For more on Stephen Karam check out this article and interview from Roundabout Theatre Company.

Virtual Peek Backstage @ Social Media Night

This January we held one of our traditional Cygneture events at the theatre for our patrons, bloggers, Twitter fans, and media. During a fun and engaging night at Sons of the Prophet, our staff, cast, and crew participated in live tweeting and provided some behind-the-scenes facts about the show as it progressed through the night.

Check out these fun facts and recaps from the night
and join us for the next one!

  1. As we were assembling the deer decoy, the office dog, Uli, wasn’t sure what to make of it.  At least we made the playwright, Stephen Karam, laugh.

Deer and Dog

Screen Shot 2015-02-05 at 1.49.15 PM

Assembling our final cast member, the deer decoy.

2. The actors took some awesome backstage photos. Dylan, who plays Charles, also participated in the first Social Media Night for  Spring Awakening. Do you see a pattern with Dylan?

Dylan&Dylan

  1. Close to home: The voiceovers in the show were actor Faeren Adams (Ensemble), who voiced the automated phone message at the bus station, and the sound designer’s mother, who is an actual nurse, voicing the overhead paging system in the hospital waiting room scene.

Photo by Daren Scott

  1. The image of St. Rafqa in the upstairs bedroom is a religious icon from the Maronite Oder of the Blessed Virgin Mary in Lebanon.
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Dylan Mulvaney, as Charles, with the image of St. Rafqa. Photo by Daren Scott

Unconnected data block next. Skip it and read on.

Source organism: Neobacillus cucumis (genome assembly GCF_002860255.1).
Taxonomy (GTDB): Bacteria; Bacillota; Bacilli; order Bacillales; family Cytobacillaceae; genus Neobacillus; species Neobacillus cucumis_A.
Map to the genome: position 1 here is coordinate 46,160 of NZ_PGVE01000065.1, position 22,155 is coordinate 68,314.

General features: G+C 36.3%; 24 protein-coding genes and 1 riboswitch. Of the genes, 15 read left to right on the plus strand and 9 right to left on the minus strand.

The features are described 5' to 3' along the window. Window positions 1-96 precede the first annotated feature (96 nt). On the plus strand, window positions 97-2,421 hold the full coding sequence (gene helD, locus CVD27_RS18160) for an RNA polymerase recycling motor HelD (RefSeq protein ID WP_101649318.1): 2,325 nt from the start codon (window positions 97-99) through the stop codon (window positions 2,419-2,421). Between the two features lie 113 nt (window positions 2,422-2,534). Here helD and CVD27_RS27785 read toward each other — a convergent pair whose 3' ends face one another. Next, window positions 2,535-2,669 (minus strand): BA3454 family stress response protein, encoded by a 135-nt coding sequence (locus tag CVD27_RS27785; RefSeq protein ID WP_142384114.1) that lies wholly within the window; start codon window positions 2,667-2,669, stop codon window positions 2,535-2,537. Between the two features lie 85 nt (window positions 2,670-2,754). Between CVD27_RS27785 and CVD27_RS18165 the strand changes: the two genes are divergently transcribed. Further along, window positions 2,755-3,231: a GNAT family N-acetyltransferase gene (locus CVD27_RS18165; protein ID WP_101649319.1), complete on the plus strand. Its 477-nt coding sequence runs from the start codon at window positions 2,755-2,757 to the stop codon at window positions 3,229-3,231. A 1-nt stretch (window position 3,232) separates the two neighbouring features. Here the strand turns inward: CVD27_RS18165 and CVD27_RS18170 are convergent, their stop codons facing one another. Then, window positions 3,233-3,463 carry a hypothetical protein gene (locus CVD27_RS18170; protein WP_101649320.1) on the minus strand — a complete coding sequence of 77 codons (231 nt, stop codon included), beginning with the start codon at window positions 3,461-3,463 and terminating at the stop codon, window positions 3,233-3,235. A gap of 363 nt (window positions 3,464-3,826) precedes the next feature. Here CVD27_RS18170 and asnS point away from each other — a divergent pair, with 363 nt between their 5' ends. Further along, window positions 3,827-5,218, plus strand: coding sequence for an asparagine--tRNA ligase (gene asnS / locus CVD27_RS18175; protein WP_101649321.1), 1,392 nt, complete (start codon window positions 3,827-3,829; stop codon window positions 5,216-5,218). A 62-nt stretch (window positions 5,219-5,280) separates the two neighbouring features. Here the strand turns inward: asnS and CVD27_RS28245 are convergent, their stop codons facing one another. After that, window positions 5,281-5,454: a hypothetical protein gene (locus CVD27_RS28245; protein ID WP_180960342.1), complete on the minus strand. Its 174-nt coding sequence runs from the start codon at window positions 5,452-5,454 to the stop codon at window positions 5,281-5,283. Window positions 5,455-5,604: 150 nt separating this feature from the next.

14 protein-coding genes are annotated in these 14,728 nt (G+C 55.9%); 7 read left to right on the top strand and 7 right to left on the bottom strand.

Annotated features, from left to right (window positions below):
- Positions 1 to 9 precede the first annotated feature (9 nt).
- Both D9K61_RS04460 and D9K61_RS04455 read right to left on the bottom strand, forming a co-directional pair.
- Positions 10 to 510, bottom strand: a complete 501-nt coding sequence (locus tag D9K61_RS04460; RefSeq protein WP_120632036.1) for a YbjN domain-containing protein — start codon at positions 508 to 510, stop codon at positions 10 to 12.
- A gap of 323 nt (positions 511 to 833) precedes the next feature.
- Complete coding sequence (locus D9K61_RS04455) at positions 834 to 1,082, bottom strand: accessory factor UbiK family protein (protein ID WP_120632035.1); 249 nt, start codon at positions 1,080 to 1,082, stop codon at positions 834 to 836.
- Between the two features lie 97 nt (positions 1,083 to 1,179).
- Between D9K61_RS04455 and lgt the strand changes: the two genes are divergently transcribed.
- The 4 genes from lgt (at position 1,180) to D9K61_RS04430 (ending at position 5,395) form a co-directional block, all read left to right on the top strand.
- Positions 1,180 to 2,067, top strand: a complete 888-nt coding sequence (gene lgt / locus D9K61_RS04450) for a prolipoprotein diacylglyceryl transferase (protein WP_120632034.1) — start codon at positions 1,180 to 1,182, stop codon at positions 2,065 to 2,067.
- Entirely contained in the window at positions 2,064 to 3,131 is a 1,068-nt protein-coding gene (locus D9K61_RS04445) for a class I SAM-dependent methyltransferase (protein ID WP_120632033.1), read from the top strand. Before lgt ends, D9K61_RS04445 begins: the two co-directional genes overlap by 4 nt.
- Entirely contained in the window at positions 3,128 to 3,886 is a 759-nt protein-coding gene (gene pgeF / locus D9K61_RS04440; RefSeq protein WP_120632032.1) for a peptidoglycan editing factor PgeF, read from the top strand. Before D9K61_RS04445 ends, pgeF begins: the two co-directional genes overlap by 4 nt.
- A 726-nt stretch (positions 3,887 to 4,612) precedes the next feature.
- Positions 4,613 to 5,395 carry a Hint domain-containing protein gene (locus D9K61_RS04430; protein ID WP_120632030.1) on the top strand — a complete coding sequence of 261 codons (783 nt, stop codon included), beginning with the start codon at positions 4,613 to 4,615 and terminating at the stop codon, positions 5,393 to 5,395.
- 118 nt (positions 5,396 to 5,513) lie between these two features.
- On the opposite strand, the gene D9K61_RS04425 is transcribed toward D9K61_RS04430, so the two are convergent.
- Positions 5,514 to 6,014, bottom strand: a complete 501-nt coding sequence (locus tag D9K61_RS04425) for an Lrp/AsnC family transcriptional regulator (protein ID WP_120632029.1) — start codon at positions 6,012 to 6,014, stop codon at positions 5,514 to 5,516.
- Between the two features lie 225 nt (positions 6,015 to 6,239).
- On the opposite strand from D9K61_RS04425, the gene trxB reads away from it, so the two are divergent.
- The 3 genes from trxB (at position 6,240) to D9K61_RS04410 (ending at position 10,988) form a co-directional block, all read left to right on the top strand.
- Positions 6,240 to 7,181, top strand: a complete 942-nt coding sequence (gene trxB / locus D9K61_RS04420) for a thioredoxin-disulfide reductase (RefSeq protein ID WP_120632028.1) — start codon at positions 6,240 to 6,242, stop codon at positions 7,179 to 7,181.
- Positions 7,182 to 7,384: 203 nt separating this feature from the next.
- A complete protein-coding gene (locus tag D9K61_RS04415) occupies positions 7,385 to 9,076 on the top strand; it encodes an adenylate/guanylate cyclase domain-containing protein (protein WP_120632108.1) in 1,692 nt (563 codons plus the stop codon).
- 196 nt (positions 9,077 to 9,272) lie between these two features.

1. Our Costume Designer (and also our Development Director) Veronica Murphy scored some lucky finds. One of the hardest things to locate in San Diego is a big bulky coat (since 60 degrees is near-freezing).  She searched everywhere for a coat for Gloria, played by Maggie Carney, with no luck. We got a last minute donation and it fit her perfectly!
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Featured in this picture from left to right is Maggie Carney, Alex Hoeffler, Dylan Mulvaney, and Navarre Perry. Photo by Daren Scott

  1. In the last scene, Joseph is wearing a Nazareth Cross Country t-shirt, which was his high school team. It was given to us for free by the actual Nazareth High School Athletic Department in Pennsylvania.Screen Shot 2015-02-05 at 3.13.25 PM
  2. Joseph’s character, Sons of the Prophet’s playwright Stephen Karam, grew up in Scranton, PA. and ran cross-country. He also lived down the street from an actual Douaihy family.

Alex and Stephen

  1. Double throwback fact: Two young Cygnet actors are currently playing Charles in different productions of Sons of the Prophet.  Dylan Mulvaney, who plays Charles at Cygnet, was last seen here at the theatre in Spring Awakening as Ernst. Braxton Molinaro was last seen at Cygnet Theatre in Assassins as John Wilkes Booth. He is currently playing Charles in a production at the Blank Theatre in Hollywood, CA.
Dylan_Braxton comparison photo

Dylan Mulvaney (left) with fellow actor Jacob Caltrider. Braxton Molinaro (center) with the cast of Assassins.

Join us for the next Social Media Nights for My Fair Lady (March 13) and The Whale (May 22).  You never know what you might learn about the show and its cast!

Jacob Caltrider’s Next Big Role – Cygnet Casting Director!

Jacob Caltrider, Cygnet’s Artistic Associate and new Casting Director, tell us why he’s excited about his promotion and how he got involved in performing arts in the first place.

Cygnet_Jacob2

How would you describe your new job? Tell us about your new position and what you’re looking forward to most.

I’ve been involved in the organization and execution of the auditions for a few years now, but this new title means I’ll have more freedom in how the whole process works, as well as the ability to be more hands-on in the actual audition room. I’m excited to be in the room more often, you learn a whole lot by seeing the process from the other side of the table and I’ve got a lot more I want to learn!